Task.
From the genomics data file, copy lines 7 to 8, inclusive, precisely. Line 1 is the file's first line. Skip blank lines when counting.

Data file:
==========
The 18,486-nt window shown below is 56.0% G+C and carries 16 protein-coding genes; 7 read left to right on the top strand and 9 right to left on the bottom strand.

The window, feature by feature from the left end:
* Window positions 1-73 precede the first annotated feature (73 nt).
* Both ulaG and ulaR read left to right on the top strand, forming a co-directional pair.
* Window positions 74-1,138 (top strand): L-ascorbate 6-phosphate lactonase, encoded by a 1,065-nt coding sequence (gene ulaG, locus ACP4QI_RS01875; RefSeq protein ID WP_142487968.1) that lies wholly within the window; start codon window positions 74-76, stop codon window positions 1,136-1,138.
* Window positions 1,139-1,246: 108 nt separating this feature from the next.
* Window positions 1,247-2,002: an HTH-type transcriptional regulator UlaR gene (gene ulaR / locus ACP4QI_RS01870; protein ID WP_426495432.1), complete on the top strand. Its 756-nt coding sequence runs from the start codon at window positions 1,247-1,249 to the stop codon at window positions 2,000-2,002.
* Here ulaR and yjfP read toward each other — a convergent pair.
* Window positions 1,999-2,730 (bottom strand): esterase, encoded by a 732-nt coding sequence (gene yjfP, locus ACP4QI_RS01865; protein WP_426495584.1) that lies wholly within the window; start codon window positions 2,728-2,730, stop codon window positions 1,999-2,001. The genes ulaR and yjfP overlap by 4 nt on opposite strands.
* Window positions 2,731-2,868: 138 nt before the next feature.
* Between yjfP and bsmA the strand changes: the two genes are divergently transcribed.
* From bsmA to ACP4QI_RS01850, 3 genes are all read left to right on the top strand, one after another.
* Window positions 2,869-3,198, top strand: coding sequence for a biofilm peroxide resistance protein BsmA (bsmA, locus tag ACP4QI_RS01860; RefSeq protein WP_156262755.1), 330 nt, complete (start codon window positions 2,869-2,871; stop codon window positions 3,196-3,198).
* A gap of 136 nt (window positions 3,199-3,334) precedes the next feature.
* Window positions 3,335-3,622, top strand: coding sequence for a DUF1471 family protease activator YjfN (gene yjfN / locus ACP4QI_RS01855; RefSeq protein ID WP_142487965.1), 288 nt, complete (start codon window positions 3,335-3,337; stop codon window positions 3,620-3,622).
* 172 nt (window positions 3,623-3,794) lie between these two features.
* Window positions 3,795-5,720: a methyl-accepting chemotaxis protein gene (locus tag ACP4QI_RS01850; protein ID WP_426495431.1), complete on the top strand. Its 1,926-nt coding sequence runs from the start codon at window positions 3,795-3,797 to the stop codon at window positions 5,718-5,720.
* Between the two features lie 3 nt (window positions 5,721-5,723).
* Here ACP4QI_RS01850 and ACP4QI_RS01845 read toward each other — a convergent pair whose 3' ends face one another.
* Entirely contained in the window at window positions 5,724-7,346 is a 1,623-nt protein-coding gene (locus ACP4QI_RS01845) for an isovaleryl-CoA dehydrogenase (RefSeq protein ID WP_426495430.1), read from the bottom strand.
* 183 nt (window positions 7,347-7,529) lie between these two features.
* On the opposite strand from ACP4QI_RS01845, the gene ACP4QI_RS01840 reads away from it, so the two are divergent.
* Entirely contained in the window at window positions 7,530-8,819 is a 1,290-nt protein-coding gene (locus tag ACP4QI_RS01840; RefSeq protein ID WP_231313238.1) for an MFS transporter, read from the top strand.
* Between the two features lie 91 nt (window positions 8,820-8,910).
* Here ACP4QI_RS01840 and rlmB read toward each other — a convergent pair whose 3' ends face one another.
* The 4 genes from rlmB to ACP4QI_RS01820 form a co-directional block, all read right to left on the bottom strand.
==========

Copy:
* Window positions 1,247-2,002: an HTH-type transcriptional regulator UlaR gene (gene ulaR / locus ACP4QI_RS01870; protein ID WP_426495432.1), complete on the top strand. Its 756-nt coding sequence runs from the start codon at window positions 1,247-1,249 to the stop codon at window positions 2,000-2,002.
* Here ulaR and yjfP read toward each other — a convergent pair.